“You’ve then got a child who is severely damaged or not here anymore, and that’s a high price to pay.?
“We’re saying we don’t want to get to a point where there is another high-profile case.”
Dr Oakley, who is a senior psychology lecturer at the University of Chester, said the abuse stems from “genuine belief systems” in which people believe they are doing the right thing for a child.
Cases have been found in all regions of the UK and across a range of different communities and religions, but a survey of more than 1,300 police officers, teachers, social workers, medics, community workers and religious figures showed that only a third could spot signs of abuse.
Research by the working group indicated that only half of respondents knew how to respond properly and a quarter had training on the issue.
Leethen Bartholomew, who oversees work to tackle faith-linked abuse as head of the National FGM Centre, said the beliefs do not always result in physical action against a child.
He explained that parents who believe their children is a witch or possessed might first employ “safety behaviours” like protective talismans or amulets, and ask for deliverance through fasting and prayer before starting physical measures.
“All of these things are done for a purpose, they’re not random,” Mr Bartholomew said. “The idea is that the child is no longer there, the child’s body is possessed by something that’s evil.”
A cursory looks across the internet demonstrates the demand for “exorcisms” and other religious services in Britain.
One self-declared Deliverance Ministry offers services in person or over Skype that claim to “cleanse demons and evil spirits” – for a price.
Its website blames the supernatural for everything from depression to sexual abuse, marriage breakdown, financial issues and health problems, proscribing “exorcism with inner healing”.
Mainstream Christian denominations also offer exorcisms, although the Church of England urges believers to contact advisers confidentially on psychic phenomena “because of the danger of adverse and sensational publicity”.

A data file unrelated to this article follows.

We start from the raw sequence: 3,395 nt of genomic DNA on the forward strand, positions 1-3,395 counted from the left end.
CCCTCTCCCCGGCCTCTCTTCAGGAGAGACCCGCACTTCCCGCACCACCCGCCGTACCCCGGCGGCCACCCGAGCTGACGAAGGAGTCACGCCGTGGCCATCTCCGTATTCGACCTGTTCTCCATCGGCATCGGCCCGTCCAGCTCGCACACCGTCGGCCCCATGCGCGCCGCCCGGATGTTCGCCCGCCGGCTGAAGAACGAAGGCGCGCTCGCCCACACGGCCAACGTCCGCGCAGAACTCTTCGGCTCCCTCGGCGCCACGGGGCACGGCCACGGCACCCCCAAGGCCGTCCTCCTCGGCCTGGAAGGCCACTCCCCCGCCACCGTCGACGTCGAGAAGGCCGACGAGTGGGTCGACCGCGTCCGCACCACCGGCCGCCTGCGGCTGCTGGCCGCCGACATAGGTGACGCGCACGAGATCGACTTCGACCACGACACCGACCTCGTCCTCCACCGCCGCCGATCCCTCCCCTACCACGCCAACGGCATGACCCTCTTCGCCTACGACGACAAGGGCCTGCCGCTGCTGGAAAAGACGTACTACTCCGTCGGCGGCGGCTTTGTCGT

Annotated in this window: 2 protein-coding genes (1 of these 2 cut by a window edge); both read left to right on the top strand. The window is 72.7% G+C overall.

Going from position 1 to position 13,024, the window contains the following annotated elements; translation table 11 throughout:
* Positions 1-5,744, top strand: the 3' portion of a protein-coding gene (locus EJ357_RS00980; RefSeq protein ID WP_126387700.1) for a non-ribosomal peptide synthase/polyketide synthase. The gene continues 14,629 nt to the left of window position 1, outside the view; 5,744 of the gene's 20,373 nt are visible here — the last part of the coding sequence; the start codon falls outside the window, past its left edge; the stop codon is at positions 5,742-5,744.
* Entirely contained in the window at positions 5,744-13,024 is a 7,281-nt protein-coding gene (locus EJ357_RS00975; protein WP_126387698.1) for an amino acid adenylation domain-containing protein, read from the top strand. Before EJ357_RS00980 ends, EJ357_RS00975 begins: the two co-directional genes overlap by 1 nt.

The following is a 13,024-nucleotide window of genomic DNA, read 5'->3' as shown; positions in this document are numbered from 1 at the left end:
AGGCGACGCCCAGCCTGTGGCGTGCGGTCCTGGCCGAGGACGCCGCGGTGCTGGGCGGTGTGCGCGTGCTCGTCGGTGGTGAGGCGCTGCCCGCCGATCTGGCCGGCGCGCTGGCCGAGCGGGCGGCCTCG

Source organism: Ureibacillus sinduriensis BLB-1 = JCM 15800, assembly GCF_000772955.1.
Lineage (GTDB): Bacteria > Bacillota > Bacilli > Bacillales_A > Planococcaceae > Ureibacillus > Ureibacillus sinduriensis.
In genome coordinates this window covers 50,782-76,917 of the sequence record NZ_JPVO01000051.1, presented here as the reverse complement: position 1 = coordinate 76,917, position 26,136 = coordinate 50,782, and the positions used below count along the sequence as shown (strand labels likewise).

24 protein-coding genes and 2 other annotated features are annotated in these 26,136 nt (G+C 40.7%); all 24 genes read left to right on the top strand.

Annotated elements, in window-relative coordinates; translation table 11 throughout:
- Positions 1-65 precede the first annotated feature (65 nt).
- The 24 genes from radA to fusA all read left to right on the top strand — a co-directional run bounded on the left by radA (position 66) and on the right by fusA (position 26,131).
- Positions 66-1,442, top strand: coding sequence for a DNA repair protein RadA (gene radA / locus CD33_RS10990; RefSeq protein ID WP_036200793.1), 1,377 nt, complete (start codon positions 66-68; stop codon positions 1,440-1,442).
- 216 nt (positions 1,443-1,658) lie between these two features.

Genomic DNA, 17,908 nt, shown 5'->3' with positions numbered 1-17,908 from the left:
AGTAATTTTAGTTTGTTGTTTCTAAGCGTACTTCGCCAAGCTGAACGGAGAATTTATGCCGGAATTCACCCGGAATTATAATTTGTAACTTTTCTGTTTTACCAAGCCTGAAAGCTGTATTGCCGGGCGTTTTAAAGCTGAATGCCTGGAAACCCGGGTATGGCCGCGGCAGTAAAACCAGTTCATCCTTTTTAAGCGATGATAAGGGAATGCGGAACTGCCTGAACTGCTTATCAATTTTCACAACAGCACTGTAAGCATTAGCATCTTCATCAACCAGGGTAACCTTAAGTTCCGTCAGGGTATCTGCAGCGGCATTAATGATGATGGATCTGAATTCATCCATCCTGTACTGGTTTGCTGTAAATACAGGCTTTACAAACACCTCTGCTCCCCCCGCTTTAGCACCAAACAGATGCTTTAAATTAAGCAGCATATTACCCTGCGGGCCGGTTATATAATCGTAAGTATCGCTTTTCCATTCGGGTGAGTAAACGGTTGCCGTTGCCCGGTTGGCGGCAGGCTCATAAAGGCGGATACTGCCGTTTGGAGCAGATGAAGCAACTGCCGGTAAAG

“The information from my research is that it’s much more prevalent,” said Mr Bartholomew, adding: “The prevalence of it internationally has also been increasing.”
He said there was “still a lot of learning to be done” as prevention work by Barnardo’s and other charities continues alongside projects by the MPS and London Mayor’s Office.
“A child normalises that abusive behaviour and blames themselves, because they’re very young, they’re vulnerable, they will think of themselves as witches,” added Insp Davis.
“This is why there is the opportunity for professionals and communities to recognise that harm because if a child is talking about someone accusing them of being a witch, they need to take that really seriously.
“The beliefs that underpin the abuse are far, far wider than most people would think…we’re not here to criticise those beliefs but when they turn into the abuse of children, we all have to step in,” the officer added.
“Our primary concern is safeguarding children as a preventative measure where we can intervene before a crime has taken place and ultimately before a child is murdered.”
Dr Oakley said child abuse linked to faith and belief had not had the “same Government buy-in or support” as FGM, but public awareness and intervention was desperately needed.
“We are calling on Government ministers to consider this issue and start to give us backing to tackle it,” she added.
A spokesperson for the Department for Education said: “Children must be kept safe, and no belief system can justify the abuse of a child.
“Those responsible for child abuse linked to faith or belief would be subject to prosecution. Our statutory guidance is clear that anyone who has concerns about a child’s welfare should report this to children’s social care or the police.”